The importance of sponsorship
I’ve recently listened to Carla Harris’ TED talk “How to find a person who can help you get ahead at work”. In it she speaks about the importance of having sponsors who help advance your career. I believe that sponsorship at work is fundamental, especially for people from minority groups. In this article I will summarize what for me were the main takeaways of her speech. You can also find the link to the TED talk below.
Many companies call themselves meritocratic. They claim to have systems in place to evaluate employees based on their performance, and that performance alone (free from bias) defines a person’s career advancement.
However, meritocracy is very hard to achieve. If performance evaluations are done in an environment where there is a human element involved, they are (by definition) subjective. I still haven’t heard of any evaluative processes with no a human element, and therefore a measure of subjectivity, involved. Examples of this measure of subjectivity may include: who is presenting case, what they say, how they say it, how evaluator interpreted it, etc
Therefore a good performance alone often isn’t enough. Those who make it to the top, usually complement their good performance with support from a sponsor.
Caveat: Before going on, I want to make the distinction between sponsor and mentor. A mentor is someone who gives you tailored advice (tailored specifically to you and to your career aspirations) but that’s as far as his/her/their support goes. A sponsor is someone that carries your interest, it is someone that spends his/her/their “valuable political and social capital” on you. Carla Harris puts it in this way: “A mentor is a nice to have, but you can survive a long time in your career without a mentor, but you are not going to ascend in any organization without a sponsor.”
Carla Harris explains that there is a currency system, and 2 types of currencies, at work: Performance currency and Relationship currency.
- Performance currency is created by your delivery: what was asked and a little extra. Delivering above expectations will get you noticed. It will get you paid and promoted. It may even attract a sponsor (everybody loves a star). However, if this is not the case and your performance didn’t raise visibility in a way that attracted a sponsor, you can leverage the relationship currency.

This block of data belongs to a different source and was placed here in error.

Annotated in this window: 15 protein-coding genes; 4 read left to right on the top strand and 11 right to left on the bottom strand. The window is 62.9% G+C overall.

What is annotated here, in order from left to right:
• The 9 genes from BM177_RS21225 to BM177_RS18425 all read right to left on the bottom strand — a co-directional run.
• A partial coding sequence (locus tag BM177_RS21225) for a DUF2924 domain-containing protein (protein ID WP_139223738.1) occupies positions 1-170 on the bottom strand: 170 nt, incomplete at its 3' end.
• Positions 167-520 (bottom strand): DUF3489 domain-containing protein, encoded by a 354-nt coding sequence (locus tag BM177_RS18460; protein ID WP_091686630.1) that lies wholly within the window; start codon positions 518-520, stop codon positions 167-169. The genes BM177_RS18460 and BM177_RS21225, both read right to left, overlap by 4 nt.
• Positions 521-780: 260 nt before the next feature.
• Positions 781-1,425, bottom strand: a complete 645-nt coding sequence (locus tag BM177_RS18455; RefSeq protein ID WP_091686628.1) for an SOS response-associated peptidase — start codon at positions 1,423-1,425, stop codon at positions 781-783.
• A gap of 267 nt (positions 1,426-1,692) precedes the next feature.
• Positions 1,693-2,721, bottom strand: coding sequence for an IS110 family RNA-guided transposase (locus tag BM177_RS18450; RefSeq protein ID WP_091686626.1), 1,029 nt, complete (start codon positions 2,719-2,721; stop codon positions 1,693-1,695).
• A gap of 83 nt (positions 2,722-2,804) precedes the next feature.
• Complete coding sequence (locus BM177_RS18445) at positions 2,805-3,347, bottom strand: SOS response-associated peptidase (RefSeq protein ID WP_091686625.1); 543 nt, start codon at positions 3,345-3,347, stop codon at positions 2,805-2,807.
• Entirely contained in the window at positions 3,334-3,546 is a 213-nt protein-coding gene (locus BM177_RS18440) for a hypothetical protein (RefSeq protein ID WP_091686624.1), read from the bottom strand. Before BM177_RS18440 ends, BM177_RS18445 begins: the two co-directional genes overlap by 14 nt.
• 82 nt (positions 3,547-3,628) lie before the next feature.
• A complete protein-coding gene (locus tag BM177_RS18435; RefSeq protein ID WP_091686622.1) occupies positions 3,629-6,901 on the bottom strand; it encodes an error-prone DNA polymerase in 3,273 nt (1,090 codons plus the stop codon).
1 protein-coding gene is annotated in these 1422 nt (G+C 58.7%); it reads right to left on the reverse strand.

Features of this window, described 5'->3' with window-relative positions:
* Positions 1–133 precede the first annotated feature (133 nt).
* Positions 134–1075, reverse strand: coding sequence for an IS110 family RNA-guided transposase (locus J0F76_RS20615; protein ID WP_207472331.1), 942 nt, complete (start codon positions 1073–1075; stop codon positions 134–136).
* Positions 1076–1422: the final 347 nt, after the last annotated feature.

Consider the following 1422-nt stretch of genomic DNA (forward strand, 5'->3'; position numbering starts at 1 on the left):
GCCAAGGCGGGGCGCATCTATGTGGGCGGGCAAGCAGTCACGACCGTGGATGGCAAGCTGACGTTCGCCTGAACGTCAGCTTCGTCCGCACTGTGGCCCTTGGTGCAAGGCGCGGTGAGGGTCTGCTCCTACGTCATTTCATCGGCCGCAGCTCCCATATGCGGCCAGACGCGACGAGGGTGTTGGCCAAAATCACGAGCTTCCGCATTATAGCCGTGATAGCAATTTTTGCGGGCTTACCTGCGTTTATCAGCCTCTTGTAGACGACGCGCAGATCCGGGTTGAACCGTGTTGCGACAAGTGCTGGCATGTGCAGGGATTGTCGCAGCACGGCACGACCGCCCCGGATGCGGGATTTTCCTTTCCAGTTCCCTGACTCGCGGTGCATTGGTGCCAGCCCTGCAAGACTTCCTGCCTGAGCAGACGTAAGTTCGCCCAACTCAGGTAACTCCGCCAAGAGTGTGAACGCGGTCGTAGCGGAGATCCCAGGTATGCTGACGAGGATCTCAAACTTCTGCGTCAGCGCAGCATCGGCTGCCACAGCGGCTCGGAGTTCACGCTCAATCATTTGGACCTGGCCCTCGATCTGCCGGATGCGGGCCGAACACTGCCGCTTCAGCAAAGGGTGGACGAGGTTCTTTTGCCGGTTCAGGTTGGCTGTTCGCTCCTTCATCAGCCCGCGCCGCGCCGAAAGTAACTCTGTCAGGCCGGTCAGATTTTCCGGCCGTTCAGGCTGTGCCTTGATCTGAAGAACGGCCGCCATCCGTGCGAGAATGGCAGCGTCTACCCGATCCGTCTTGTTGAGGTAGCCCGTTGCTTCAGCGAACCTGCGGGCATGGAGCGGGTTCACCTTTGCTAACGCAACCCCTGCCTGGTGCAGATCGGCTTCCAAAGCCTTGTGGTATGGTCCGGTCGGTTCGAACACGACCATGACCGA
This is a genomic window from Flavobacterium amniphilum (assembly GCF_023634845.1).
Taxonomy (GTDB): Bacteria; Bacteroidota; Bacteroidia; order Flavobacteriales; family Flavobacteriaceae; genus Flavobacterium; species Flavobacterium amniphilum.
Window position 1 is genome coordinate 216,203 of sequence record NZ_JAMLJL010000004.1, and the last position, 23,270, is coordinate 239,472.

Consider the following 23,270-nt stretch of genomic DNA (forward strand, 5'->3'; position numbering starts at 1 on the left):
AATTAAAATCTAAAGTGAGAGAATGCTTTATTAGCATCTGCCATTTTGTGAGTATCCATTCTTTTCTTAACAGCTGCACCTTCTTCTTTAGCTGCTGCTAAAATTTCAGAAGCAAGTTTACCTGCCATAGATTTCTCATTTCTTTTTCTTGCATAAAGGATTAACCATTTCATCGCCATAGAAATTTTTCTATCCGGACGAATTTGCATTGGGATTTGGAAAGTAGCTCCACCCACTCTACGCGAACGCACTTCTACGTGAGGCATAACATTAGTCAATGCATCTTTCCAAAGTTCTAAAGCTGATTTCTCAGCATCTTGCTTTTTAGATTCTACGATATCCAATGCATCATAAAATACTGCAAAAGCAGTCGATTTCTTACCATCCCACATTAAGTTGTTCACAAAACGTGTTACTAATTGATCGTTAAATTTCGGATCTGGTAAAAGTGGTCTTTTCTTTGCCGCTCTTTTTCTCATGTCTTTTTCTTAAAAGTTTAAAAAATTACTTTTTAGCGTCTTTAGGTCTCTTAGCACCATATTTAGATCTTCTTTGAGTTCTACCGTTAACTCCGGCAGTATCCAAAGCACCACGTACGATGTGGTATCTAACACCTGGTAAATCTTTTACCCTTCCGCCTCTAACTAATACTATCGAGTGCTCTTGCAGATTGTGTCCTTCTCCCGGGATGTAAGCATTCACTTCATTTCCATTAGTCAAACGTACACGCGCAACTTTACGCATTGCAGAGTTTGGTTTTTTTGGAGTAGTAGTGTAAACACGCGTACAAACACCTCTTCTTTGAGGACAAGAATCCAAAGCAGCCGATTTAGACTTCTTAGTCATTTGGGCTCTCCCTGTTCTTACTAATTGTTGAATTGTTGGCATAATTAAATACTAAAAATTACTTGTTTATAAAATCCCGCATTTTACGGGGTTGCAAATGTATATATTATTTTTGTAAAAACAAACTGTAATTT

- Relationship currency is generated by investments made in people in environment. You can’t ask someone to use their hard earned personal influential currency on you if had little/no interaction with them. It is important to invest time to get to know people in the workplace and, more importantly, give them the opportunity to know you – and increase your chance of sponsorship
When thinking of potential sponsors it is important to evaluate if they have the following characteristics: (1) a seat at the decision making table (2) exposure to your work – to have credibility (3) a voice / the power to make it happen.
Having said that, and understanding the importance of having a “powerful” sponsor, I want to add that I believe that anyone and everyone can eventually be a sponsor. I think that it is important to build strong relationships with everyone at work, because you never know who will get promoted, who would talk to who, and this things happen you want it to be people who believe in your potential and would serve as formal/informal sponsors.
Strong, meaningful relationships at work, elevate us all.
I earlier mentioned that having a sponsor is particularly important for people from minority groups. This is because of unconscious bias (particularly affinity bias) in evaluation processes and all the other barriers that people from minority groups face every day. It is harder for them to make it to the top; and when/if they do it is ahrder for them to prove themselves worthy of that position.
I want to share with you Carla Harris’ final words for diverse top leaders: “To the would-be sponsors that are in the room. If you have been invited into the room, know that you have a seat at that table, and if you have a seat at the table, you have a responsibility to speak. Don’t waste your power worrying about what people are going to say and whether or not they think you might be supporting someone just because they look like you. If somebody is worthy of your currency, spend it. One thing I have learned after several decades on Wall Street is the way to grow your power is to give it away. And your voice is at the heart of your power.”
For more information on how to build a more inclusive culture where sponsorship of diverse groups is encouraged please reach out to us at: firstname.lastname@example.org
Complete TED talk: